Low intensity cardio: Choose this if you are all about burning up extra calories, but HIIT makes you absolutely starve your brains out all day. I personally cannot do “fasted cardio,” unless it is low intensity, because I won’t be able to stop thinking about food until I eat everything in my cabinets, and enter the food coma zone. Talk about energy compensation! A low intensity walking program might be for you. Note that while this article advocates for a moderate to high intensity version of cardio for optimal benefits of fat loss, it does not intend to make a case AGAINST other forms of cardio. A walking program, especially in the beginning of your fitness journey, can be enormously beneficial for all of your body systems as a whole (what’s good for the heart is good for the brain, too). Low intensity has other benefits as well, when we talk about preserving muscle in an extreme caloric deficit. Bodybuilders have been advocating for low intensity walking programs during their dieting season for years.
THE BEST KIND OF CARDIO IS THE KIND THAT YOU WILL STICK TO CONSISTENTLY.
Short bouts of moderate to high intensity cardio: for the quicker, and more efficient way to stimulate body fat loss, compared to low intensity walking programs. Be aware that this will still cause increased appetite, but NOT ENOUGH to compensate for all of your hard work (according to the studies).
Short bouts of high intensity exercise for appetite- suppressing effects- shortly after dinner, for example, if your problem is night time eating due to boredom/ exhaustion, etc. I have used this method during contest prep; I would always save my cardio for evening time, after meal 5 (that means I still had one meal left, to kick off the night… booooooo yeaaaahhhh, protein pancakes!).
I personally propose: a mixture of the two, even during a caloric deficit. A walking program is great for general health, and will improve your blood work across the charts, and can result in weight loss, if you are currently sedentary. Walking is good for everyone; 10,000 steps/ day is recommended for general health purposes, and less than 5,000 steps is considered sedentary.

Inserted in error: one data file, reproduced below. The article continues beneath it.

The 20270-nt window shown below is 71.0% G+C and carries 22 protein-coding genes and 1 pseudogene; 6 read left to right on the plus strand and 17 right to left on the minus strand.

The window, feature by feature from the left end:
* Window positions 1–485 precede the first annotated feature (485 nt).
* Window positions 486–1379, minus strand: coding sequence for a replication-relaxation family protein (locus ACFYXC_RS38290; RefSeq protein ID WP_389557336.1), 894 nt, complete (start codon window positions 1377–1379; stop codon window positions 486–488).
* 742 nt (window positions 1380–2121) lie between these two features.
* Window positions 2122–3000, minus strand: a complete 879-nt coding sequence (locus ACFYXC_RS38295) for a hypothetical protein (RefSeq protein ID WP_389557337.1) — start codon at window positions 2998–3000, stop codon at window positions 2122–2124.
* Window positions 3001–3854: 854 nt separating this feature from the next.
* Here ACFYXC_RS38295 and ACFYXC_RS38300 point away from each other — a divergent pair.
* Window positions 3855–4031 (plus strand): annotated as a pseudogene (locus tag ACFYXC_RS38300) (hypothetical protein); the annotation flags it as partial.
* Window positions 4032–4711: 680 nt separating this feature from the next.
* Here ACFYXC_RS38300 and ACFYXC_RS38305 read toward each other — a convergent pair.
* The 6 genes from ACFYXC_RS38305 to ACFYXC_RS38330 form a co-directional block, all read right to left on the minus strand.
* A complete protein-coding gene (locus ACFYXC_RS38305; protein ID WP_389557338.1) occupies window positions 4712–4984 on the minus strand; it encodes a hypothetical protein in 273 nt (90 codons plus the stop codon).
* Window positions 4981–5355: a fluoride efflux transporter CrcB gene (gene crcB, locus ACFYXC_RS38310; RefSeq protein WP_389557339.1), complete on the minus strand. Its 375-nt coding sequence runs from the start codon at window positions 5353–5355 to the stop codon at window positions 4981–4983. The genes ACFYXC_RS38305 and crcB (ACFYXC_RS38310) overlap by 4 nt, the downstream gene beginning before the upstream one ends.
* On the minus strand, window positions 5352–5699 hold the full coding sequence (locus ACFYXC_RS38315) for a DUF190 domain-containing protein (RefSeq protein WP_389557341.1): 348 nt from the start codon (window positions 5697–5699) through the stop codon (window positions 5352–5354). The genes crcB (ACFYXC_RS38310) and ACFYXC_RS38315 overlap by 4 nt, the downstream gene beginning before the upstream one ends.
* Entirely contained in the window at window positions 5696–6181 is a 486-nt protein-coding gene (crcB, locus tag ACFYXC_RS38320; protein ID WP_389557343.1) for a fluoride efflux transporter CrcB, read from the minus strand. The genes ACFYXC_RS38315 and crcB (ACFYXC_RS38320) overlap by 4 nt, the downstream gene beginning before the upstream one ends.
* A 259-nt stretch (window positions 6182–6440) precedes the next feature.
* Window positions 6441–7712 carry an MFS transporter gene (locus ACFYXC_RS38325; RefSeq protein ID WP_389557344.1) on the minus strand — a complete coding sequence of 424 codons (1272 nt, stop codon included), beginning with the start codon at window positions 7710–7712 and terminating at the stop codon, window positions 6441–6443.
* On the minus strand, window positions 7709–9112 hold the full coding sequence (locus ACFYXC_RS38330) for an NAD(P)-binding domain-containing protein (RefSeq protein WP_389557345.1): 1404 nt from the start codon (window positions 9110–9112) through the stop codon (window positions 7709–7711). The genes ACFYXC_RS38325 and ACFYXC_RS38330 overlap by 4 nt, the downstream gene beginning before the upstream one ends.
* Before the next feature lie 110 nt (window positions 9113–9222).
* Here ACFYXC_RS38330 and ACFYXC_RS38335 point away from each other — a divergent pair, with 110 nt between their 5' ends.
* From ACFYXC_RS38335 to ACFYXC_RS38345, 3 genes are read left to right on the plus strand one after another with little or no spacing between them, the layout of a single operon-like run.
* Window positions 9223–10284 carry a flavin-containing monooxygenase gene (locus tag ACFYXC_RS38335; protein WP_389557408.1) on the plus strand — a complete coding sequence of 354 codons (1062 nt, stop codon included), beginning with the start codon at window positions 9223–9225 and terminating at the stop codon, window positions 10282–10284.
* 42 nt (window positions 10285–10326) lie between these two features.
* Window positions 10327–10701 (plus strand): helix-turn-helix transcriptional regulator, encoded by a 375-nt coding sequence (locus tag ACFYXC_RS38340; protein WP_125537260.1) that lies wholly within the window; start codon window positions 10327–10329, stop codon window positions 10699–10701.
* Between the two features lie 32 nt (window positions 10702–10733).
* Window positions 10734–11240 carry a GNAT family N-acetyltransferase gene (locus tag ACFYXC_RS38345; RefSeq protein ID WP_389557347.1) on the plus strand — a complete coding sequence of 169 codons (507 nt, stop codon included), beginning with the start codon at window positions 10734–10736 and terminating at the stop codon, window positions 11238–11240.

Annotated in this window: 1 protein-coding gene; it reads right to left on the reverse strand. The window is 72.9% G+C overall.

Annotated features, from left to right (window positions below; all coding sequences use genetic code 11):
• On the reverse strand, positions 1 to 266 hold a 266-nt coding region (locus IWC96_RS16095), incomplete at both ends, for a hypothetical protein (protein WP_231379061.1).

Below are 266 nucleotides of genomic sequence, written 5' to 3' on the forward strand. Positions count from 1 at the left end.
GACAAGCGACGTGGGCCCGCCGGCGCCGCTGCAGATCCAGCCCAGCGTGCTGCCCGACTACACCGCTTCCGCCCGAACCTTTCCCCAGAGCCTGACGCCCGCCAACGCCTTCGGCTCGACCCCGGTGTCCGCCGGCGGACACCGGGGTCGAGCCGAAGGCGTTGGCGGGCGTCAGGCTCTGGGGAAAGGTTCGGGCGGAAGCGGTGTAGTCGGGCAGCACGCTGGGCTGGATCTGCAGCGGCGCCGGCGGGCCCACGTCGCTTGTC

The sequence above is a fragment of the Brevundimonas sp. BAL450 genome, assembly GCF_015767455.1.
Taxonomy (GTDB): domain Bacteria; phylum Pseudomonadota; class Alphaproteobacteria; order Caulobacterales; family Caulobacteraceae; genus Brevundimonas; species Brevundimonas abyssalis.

***Sitting for 6+ hours/ day increases the chances of all- cause mortality by more than 10 fold. Walking is NEVER a bad idea, especially if you have a sedentary job.
Then, on the other hand, HIIT is great for fat loss. I don’t even need to cite that, because you can just pop that one into Dr. Google and you’ll get a million hits.
IN SUMMARY: I’m suggesting HIIT for fat loss, and then low intensity for increased calorie expenditure, without an additional appetite stimulating effect, (*though I haven’t found any literature to support that combination specifically). I am my own personal guinea pig for this method, especially during contest prep, when my energy intake is low, and also because I have difficulty with avoiding night time eating habits. One example of such a cardio session might include 10- 15 min. HIIT via treadmill sprint intervals (after stretching thoroughly, especially calves), followed by 10- 20 minutes of treadmill walking.
*SOLUTION: Keep in mind that the best cardio for health/ weight loss/ whatever your goals are, is the kind that you will ENJOY the most, because it is the one that you will be most likely to CONTINUE.
1. Stensel D. Annex of Nutrition and Metabolism. 2010;57:2. 36–42
2. Martins et al. Effects of exercise on gut peptides, energy intake and appetite. Journal of Endocrinology. 2007;193. 251-258
3. M Pomerlau et al. Effects of exercise intensity on food intake and appetite in women.
American Journal of Clinical Nutrition. 2004;5. 1230- 1236